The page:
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Optimizing Laundry for Money and Time
A few months ago, I made an offhand mention of the fact that I find breaking down common household tasks to be as inexpensive and time efficient as possible to be an enjoyable hobby, and I pointed to how I honed several frequent household chores in this way, including laundry.
After that, several readers wrote in and asked me to spell out in as much detail as possible how I minimize the cost and time investment of laundry. How do I keep the costs low? How do I keep from devoting tons of time to it?
I thought it might be worthwhile to walk through my system for keeping my laundry done as cost-effectively as possible.
Re-wear a lot of your clothes.
I wash undergarments after a single use, but with shirts and pants and other garments, I take a moment to evaluate them as I’m changing clothes. Does this item still look and smell clean? I’ll look it over for a few seconds and give it a sniff test in a few spots. If anything doesn’t pass muster, it goes straight in the dirty clothes, but if it looks and smells fine, I fold it, hang it up or put it in the “transition pile.”
The truth is that many days, I get up and take a shower and then put on clean clothes and then don’t do anything particularly active for several hours, at which point I might change into gym clothes or going-out-of-the-house clothes. If those clothes aren’t dirty, I simply don’t wash them.
My rules for re-wearing line up very well with this article from Unexpected. To summarize:
1. Never re-wear undergarments.
2. Almost always re-wear jeans.
3. Have a “transition pile” for frequently-worn garments that aren’t really dirty or clean, like hoodies and jeans.
4. If you got sweaty at all, wash it.
5. Give it a careful sniff test and if it fails at all, wash it.
My “transition pile” is on top of my dresser, which usually has a couple of pairs of jeans and a folded hooded sweatshirt there. I generally only draw from that if I’m just lounging around the house, and it’s usually destined for the laundry basket after that.
Have a separate basket for whites in your room and prep your clothes for washing when you take them off.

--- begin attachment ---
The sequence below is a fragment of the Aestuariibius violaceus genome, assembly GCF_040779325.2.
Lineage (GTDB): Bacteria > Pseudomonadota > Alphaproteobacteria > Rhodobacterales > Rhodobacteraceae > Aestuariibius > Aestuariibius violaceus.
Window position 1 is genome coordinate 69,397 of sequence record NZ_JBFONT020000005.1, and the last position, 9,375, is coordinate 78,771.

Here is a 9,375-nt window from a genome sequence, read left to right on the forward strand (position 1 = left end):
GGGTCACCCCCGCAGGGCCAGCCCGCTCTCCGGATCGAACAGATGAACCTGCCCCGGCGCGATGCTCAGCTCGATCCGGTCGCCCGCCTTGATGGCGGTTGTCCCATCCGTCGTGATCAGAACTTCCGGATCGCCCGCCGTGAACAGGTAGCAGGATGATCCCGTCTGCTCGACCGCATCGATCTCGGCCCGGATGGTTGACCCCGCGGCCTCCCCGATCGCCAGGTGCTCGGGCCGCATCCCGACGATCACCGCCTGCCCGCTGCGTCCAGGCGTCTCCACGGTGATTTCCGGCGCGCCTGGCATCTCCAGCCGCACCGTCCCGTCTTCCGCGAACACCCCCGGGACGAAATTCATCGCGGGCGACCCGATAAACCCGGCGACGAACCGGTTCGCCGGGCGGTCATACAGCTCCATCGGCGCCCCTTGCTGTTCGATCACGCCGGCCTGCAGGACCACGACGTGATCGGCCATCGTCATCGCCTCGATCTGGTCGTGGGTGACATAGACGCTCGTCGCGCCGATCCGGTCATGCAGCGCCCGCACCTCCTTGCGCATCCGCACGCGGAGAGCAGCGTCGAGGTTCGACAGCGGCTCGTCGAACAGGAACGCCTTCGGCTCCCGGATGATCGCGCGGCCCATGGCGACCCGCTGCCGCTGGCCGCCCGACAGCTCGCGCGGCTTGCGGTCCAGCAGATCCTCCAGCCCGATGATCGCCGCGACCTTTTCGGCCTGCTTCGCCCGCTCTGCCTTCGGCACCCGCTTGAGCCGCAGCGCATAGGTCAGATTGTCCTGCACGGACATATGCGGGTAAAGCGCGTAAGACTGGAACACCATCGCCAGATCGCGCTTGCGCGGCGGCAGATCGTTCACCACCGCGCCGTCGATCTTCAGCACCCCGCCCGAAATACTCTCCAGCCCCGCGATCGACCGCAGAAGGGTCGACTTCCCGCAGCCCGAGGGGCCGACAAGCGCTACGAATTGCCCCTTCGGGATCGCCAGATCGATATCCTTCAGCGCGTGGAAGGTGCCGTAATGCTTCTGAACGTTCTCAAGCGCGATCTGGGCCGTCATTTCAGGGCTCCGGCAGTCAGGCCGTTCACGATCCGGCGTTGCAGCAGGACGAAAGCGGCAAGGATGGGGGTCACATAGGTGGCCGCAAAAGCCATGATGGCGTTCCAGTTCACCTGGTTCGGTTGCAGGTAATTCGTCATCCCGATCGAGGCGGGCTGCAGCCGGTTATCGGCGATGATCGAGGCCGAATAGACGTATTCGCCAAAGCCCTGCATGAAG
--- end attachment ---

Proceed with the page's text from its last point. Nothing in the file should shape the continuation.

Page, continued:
Rather than sorting laundry, which is just a silly task, I just have a multi-basket system. Ordinary colored clothes go in one basket and whites and lights go in another. That way, there’s never really any laundry sorting to do.
Furthermore, when something goes in the basket, it’s 100% ready to be washed. Pockets are checked and fully emptied when I take the item of clothing off. Shirts are completely unbuttoned. Zippers are zipped up so they don’t snag on anything. It is far more efficient to do it immediately and then just trust the laundry basket when it’s time to do laundry.
Apply stain remover as soon as you take a garment off.
I keep some laundry soap for stain remover close to my clothes baskets so that if I’m removing an article of clothing with a potential stain on it, I apply some of that soap directly to it immediately before tossing it in the dirty clothes. The soap will stay on the clothes for several days until the next load, and that seems to often get it perfectly clean.
That way, I don’t have to examine clothes for stains or anything like that when I’m washing. I literally head straight to the laundry room with a basket of dirty clothes.
Avoid garments that require special washing like the plague.
The reason I only need two baskets is that I avoid special garments like the plague. I have two suits that I rarely wear, and when I do wear them they get evaluated carefully afterward and go to a dry cleaner if needed. Nothing else of mine has any sort of special washing instructions, and if I’m considering a new garment, special washing instructions are an absolute deal-breaker.
I don’t have time for garments that can’t be easily washed, not in a world with such a wide variety of clothing out there.
Wash your clothes with optimal load size.
If I go much beyond that level, the clothes don’t get clean — I can tell by the faint smell of a really sweaty shirt. Below that level, the washer is wasting water and energy. Filling the basin 3/4 full of dirty clothes without pushing them down is just about perfect.
It’s worth noting that all washers will vary slightly here. Some can be filled right to the brim, while others seem to not wash even a medium load very well. Pay attention to your washer, but I find that a 3/4 full load without pushing clothes down is optimal.
Basically, I just walk into the laundry room, open the lid, and start tossing in clothes until it looks 3/4 full, then I add soap (as noted below) and I’m ready to go.
If I still have a few items in my dirty clothes basket, I’ll usually go into the kids’ rooms and grab some of their stuff to make up a second load, one that I’m sure is close to 3/4 load. Over time, I’ve become pretty good at eyeballing what a perfect load looks like in a laundry basket.
Wash your clothes with optimal settings.